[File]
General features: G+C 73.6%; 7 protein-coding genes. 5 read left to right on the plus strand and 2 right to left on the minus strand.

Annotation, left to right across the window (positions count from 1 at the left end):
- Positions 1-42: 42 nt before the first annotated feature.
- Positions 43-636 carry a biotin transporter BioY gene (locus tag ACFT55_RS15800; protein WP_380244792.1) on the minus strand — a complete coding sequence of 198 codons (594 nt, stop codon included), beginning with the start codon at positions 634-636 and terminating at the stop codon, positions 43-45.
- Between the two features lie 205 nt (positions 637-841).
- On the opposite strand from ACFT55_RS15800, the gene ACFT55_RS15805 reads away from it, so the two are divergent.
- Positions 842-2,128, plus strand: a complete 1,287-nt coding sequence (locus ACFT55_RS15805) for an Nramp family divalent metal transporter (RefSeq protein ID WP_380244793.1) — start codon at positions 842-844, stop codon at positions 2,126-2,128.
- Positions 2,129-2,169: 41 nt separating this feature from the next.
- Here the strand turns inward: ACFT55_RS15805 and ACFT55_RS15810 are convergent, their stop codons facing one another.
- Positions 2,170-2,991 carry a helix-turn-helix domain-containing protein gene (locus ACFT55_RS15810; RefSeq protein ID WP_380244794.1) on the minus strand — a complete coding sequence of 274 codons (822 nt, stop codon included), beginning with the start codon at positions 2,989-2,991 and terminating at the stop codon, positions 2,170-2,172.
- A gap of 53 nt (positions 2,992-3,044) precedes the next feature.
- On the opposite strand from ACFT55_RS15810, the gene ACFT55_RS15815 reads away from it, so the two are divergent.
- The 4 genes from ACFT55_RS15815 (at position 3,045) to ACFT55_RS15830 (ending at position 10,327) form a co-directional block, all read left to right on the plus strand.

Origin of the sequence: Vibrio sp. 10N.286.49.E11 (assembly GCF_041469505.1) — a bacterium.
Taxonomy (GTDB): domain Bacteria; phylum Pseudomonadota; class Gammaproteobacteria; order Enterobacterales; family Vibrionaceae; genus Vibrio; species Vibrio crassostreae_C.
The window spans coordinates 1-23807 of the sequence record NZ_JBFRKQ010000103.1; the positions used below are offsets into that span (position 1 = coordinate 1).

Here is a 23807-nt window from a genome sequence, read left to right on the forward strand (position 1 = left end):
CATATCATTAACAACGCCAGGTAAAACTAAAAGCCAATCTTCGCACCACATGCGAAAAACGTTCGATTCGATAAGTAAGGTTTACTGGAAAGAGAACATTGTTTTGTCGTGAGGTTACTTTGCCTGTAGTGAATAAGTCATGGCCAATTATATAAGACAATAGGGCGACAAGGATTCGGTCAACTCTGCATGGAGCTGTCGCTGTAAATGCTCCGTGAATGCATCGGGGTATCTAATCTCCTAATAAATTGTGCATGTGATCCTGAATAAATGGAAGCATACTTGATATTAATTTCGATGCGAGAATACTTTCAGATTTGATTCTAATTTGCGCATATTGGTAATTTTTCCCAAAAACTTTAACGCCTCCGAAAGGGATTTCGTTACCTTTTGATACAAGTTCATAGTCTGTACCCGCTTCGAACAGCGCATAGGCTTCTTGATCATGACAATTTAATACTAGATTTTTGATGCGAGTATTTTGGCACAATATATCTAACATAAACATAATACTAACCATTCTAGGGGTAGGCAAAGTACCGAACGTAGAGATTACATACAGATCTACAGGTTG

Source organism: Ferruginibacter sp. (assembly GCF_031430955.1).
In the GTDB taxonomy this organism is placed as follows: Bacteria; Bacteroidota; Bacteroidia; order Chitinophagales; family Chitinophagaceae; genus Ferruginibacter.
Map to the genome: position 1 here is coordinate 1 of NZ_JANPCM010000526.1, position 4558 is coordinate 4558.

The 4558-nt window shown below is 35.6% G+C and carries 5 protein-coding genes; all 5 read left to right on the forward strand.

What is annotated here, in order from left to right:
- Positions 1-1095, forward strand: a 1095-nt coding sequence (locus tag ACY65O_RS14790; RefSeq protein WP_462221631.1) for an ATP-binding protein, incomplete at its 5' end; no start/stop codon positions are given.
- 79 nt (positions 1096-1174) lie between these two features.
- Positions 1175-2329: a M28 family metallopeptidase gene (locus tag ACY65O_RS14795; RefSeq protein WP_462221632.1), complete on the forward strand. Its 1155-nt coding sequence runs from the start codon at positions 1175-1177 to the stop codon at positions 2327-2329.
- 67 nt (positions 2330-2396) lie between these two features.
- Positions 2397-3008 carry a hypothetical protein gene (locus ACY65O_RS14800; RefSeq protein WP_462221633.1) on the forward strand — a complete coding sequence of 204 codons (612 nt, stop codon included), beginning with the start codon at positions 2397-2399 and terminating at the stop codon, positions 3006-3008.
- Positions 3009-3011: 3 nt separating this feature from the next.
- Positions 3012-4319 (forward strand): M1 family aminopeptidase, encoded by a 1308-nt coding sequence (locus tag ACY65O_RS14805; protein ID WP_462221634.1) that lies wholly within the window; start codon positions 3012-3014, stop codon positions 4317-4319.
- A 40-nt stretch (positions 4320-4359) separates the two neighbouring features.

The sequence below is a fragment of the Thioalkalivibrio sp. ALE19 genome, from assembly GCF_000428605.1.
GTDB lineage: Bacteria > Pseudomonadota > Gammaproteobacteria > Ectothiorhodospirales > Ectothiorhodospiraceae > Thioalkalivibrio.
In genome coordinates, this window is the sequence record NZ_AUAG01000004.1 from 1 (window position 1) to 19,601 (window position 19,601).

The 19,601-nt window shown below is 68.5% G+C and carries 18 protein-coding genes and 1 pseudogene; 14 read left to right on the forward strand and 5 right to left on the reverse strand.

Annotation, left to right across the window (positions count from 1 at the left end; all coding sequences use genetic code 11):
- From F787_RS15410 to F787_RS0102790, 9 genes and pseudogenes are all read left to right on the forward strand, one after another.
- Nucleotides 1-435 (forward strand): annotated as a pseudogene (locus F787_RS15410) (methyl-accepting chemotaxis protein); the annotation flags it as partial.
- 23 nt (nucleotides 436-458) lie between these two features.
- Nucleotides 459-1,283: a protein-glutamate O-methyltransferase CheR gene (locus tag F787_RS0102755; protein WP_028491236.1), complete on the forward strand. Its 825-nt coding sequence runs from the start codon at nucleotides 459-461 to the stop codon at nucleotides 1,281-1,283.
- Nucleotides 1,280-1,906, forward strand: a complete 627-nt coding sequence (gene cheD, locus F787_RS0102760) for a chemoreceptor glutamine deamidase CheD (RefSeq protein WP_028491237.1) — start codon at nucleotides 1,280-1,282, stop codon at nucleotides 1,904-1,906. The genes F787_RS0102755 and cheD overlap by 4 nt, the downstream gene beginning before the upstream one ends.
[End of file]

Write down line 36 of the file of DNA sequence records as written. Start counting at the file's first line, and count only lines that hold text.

Annotation, left to right across the window (positions count from 1 at the left end; all coding sequences use genetic code 11):